after the school day, whenever the animal is on the school premises.
No wild animals or protected animals will be purposely brought to the building or onto school
grounds by anyone other than an authorized or licensed animal handler.
For the purposes of this policy Visitors also includes all parents
Animals includes any living thing classified in the Kingdom Animalia
Policy for Animals in School
Summer 2015
Page 3 of 4
There will be no physical contact between the animal and students unless it is an integral part
of the learning with prior approval received from the Headteacher.
Should any student or adult be scratched or bitten by an animal at school, first aid must be
administered immediately and in the case of a child, parents will be called. A copy of the
incident report (signed by the Headteacher) will be sent to the involved family and the policy
for animals in school will need to be reviewed accordingly.
3. Animals kept at School as classroom pets.
In line with RSPCA guidance the school does not support the keeping of pets on the school site.
There should be no exceptions to this rule.
4. Wild animals found on school property
Where wild animals are seen in the school grounds it should be explained that this is where
they have chosen to live and we should at all times respect them and their homes. (This does
not apply to animals such as rats which are usually classified as vermin. Arrangements should
be made for their humane destruction and removal.)
-----Children with medical concerns:
Health issues must be considered when assessing the appropriateness of animals in the
classroom. Prior to the consideration of the introduction of an animal to the classroom, the
teacher should review the medical notes of the children in their class to ensure there is no
conflict.
It is the policy of the school to consider the safety, health and well-being of every child and
member of staff when making decisions regarding the introduction of animals to the
classroom. When there is a conflict in this area, the Headteacher will confer with the staff
member to find an agreeable solution to the matter in consultation with others, e.g. the
parents and child, school staff and others as appropriate. If children have petted an animal it
is essential that they wash their hands after the activity and that this is supervised to ensure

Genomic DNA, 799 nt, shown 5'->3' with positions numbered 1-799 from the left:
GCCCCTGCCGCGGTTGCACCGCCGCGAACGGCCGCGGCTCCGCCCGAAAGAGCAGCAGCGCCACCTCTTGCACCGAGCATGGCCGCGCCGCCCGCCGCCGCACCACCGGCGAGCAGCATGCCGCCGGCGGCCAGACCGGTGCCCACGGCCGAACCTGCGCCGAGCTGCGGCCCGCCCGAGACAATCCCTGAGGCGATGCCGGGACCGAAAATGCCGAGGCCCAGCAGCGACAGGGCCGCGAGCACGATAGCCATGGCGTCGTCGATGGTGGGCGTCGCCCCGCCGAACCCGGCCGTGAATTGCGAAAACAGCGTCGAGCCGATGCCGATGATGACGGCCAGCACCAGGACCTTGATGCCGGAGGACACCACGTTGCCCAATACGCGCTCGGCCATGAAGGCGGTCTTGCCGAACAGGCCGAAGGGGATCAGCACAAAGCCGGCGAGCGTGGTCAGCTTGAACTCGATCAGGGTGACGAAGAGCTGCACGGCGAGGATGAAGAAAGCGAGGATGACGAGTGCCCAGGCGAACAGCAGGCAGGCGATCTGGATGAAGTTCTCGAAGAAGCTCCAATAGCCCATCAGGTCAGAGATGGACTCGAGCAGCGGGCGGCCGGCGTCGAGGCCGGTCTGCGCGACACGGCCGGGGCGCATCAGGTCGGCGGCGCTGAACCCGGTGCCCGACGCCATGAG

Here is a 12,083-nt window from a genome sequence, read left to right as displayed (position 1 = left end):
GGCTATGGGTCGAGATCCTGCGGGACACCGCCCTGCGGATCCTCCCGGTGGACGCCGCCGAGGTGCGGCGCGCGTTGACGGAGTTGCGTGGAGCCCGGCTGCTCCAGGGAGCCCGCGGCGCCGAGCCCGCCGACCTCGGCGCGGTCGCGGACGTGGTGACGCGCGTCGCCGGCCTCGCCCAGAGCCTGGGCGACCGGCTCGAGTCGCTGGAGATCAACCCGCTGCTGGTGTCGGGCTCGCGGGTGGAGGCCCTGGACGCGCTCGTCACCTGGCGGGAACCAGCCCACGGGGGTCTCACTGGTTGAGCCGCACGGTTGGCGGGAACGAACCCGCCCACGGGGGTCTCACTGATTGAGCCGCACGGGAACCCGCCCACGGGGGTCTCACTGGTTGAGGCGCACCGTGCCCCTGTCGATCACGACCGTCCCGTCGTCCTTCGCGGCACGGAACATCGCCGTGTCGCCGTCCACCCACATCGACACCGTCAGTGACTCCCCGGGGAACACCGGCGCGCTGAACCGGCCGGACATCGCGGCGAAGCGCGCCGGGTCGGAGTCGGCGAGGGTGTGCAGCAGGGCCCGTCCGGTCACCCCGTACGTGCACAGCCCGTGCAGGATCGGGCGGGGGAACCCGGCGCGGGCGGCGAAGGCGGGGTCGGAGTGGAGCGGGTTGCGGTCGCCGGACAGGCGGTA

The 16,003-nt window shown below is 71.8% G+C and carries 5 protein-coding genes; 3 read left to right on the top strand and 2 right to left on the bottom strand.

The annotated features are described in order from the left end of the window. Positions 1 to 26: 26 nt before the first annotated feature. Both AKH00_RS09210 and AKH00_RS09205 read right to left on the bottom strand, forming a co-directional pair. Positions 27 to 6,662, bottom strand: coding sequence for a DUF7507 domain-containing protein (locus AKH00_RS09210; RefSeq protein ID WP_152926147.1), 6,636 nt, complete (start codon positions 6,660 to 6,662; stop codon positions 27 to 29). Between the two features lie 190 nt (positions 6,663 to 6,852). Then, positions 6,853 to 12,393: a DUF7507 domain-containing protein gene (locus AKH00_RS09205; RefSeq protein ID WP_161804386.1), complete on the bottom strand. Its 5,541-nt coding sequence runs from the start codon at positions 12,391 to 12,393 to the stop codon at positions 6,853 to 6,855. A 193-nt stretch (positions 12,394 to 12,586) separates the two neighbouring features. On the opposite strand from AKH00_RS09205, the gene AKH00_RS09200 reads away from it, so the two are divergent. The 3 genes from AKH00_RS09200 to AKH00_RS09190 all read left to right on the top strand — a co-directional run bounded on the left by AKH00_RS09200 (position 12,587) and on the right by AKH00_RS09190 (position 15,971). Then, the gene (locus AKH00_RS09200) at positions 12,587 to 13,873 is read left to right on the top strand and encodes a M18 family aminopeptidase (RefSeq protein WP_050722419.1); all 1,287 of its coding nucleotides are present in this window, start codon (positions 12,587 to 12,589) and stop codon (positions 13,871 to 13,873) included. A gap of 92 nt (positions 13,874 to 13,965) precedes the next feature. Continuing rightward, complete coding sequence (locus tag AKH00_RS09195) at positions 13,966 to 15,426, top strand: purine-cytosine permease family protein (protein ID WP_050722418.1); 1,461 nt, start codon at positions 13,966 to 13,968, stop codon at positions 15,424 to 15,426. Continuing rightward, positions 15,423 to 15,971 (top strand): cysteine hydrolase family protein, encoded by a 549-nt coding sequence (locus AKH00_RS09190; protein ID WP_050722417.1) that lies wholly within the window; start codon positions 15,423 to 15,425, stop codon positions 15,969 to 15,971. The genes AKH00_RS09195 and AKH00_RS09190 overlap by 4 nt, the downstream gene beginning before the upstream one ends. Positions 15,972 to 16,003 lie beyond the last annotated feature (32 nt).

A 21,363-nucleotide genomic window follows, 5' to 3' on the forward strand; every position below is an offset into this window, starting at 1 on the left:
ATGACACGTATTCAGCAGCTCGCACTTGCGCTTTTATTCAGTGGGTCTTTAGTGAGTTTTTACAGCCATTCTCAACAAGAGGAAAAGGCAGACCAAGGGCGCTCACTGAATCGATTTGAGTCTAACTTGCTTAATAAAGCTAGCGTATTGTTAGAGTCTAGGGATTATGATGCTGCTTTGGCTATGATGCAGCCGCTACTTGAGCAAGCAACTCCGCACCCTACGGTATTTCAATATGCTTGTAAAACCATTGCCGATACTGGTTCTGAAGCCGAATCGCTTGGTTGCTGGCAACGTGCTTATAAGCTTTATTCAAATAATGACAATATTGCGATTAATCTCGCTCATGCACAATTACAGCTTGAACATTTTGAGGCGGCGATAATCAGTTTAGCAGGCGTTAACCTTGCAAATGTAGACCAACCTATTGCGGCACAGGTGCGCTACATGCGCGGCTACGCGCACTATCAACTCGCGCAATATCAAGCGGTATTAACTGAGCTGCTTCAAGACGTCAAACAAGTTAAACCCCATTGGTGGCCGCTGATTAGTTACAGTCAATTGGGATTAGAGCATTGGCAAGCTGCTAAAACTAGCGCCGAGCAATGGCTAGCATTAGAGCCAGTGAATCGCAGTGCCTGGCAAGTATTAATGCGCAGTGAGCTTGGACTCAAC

that it is thorough.
Responsibility:
The owner or handler of any animal, including a service animal, is responsible for the animal
at all times and must take responsibility in the event of any harm accidentally or otherwise
that befalls a child.
The individual is also totally responsible for the welfare of the animal and the education of the
children in the proper handling and welfare of animal at all times. Petting should not be
encouraged dogs and cats prefer to be stroked in one direction and this should be explained to
children. It can be demonstrated using Soft Toys. Birds prefer not to be stroked at all as it can
damage their feathers and at the very least disturb the complex structure of the feathers.
For the purposes of this policy Visitors also includes all parents
Animals includes any living thing classified in the Kingdom Animalia
Policy for Animals in School
Summer 2015
Page 4 of 4
All staff must complete a risk assessment form prior to the introduction of an animal in the
classroom which must be signed off by the Headteacher.
Appendix - Animals and the law
There are a number of Laws Governing Animals and their treatment, this is a selection:
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The Performing Animals (Regulation) Act 1925
The Pet Animals Act 1951 (amended 1983)
Cock fighting Act 1952
Abandonment of Animals Act 1960
The Dangerous Wild Animals Act 1976
The Zoo Licensing Act 1981
The Breeding of Dogs Act 199I
The Breeding and Sale of Dogs (Welfare) Act 1999
Farriers (Registration) Act 1975 and the Farriers (Registration) (Amendment) Act 1977
Protection Against Cruel Tethering Act 1988
Animal Welfare Act 2007
This last Act is quite Draconian:The Act introduced tougher penalties for neglect and cruelty, including fines of up to £20,000, a maximum
jail term of 51 weeks and a lifetime ban on some owners keeping pets. Enforcers such as the RSPCA have
more powers to intervene if they suspect a pet is being neglected.
It also introduced a welfare offence for the first time. This places a 'duty of care' on pet owners to provide
for their animals' basic needs, such as adequate food and water, veterinary treatment and an appropriate
environment in which to live. Previously the 'duty of care' had only existed for farm animals.
The Act also raised from 12 to 16 the minimum age for buying a pet, or winning one as a prize, without
parental accompaniment.
For the purposes of this policy Visitors also includes all parents
Animals includes any living thing classified in the Kingdom Animalia